Raised in the Swiss Alps as a herding farm dog, the Bernese Mountain Dog was an outside dog that handled colder temperatures well. If you live in a warmer climate, such as Phoenix or Paradise Valley, the dog will adapt to the indoors without hesitation. Bernedoodles first appeared in the United States in 2003. (To discover more information about Bernedoodles, check out the website at can

5. Puggle

This breed is a cross between a Pug and Beagle. This designer crossbreed likes to be socially active and is a good choice for families. Beagles like the outdoors, and Pugs tend toward a laid-back disposition. Most puggles may inherit the physical characteristics of the squished-nosed pug or a longer beagle-type snout. Puggles are a hardy designer breed and tend to have long lifespans. However, they may develop significant breathing issues if the Pug is the dominant breed.

The Pug originated in China and is reported as early as 400 BC, while the Beagle is from the 16th century and was initially bred as a rabbit hunting dog.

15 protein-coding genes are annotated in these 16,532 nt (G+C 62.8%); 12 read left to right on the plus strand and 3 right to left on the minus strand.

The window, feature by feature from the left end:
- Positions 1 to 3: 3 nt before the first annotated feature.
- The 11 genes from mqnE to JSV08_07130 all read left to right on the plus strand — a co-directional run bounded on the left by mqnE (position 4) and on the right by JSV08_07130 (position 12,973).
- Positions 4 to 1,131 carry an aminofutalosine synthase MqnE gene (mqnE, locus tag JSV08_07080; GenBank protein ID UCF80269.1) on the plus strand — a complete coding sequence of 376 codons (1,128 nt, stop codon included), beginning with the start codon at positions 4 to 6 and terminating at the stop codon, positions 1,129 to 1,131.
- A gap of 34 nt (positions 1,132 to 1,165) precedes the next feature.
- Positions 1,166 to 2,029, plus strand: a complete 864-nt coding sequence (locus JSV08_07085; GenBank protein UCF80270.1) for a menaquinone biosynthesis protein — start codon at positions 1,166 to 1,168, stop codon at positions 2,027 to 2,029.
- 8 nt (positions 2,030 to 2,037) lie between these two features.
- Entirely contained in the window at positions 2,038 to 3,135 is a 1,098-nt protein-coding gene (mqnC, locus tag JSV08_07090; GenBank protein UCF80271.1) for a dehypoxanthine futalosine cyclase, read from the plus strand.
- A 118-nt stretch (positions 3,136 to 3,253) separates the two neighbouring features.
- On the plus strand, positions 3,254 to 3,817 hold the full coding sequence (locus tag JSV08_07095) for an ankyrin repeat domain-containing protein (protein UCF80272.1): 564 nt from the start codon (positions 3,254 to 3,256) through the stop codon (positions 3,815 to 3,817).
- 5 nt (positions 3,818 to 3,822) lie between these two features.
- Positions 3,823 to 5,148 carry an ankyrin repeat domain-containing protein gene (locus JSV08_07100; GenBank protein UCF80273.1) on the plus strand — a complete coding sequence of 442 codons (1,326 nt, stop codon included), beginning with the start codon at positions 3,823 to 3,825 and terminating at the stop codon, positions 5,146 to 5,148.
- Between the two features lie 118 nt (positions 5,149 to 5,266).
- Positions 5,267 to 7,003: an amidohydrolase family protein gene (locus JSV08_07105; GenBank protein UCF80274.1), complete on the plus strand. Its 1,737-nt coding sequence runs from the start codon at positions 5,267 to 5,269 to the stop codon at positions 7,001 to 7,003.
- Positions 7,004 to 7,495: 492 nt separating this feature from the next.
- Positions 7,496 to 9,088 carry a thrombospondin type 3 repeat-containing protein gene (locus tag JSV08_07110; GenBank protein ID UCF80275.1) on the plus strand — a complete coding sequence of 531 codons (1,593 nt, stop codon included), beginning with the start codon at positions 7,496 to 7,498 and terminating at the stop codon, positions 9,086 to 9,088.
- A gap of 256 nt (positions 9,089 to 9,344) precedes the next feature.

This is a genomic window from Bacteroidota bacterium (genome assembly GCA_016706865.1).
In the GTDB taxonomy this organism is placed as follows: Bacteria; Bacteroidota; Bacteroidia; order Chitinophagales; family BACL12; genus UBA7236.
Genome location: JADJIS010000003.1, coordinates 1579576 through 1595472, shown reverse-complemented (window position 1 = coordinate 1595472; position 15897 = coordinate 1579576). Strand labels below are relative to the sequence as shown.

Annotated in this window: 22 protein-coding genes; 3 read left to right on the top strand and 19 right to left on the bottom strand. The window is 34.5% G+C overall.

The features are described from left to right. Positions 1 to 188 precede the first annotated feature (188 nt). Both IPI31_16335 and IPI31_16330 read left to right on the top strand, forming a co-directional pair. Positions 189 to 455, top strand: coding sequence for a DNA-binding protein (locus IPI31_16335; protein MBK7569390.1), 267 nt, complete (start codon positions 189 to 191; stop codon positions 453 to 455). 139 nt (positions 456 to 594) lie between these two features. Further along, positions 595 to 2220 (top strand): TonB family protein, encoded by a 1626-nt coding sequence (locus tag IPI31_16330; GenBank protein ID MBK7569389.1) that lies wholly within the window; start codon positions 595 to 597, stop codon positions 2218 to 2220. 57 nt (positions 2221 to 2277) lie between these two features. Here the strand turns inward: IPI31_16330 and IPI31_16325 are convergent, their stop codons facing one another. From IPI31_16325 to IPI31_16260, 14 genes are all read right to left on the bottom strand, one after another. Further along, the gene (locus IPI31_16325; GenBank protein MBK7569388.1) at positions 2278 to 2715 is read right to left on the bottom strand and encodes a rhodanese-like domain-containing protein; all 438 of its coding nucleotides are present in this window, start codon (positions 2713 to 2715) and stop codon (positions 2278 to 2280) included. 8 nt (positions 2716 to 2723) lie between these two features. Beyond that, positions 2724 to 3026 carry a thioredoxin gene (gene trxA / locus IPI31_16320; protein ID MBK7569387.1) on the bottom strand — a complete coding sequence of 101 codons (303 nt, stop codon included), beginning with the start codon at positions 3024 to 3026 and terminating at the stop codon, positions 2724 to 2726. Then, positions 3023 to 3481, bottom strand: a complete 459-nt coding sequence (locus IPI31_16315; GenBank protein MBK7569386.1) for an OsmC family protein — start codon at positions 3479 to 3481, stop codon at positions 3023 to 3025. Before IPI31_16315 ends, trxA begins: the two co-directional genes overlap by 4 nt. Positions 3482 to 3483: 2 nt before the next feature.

The designer breed of Puggle first appeared in the 1980s

6. Pomsky

A relatively new crossbreed, the Pomsky looks like a miniature version of the Siberian Husky but is a crossbreed between Pomeranian and Husky. Taking their size cues from the Pomeranian, these tiny dogs tend to be temperamental, with bigger barks than their bite. Do not be surprised if they prefer one adult owner to be loyal to while disregarding everyone else in the family. The Pomsky will need to be groomed regularly and shed a lot. They are also prone to sickness and need regular dental hygiene.

Pomskies first appeared in the United States, with the first litter being born in 2012. Pomeranians are Central European spitz-type dogs, while the Huskies originated in Siberia and were used as working dogs pulling sleds over the snow.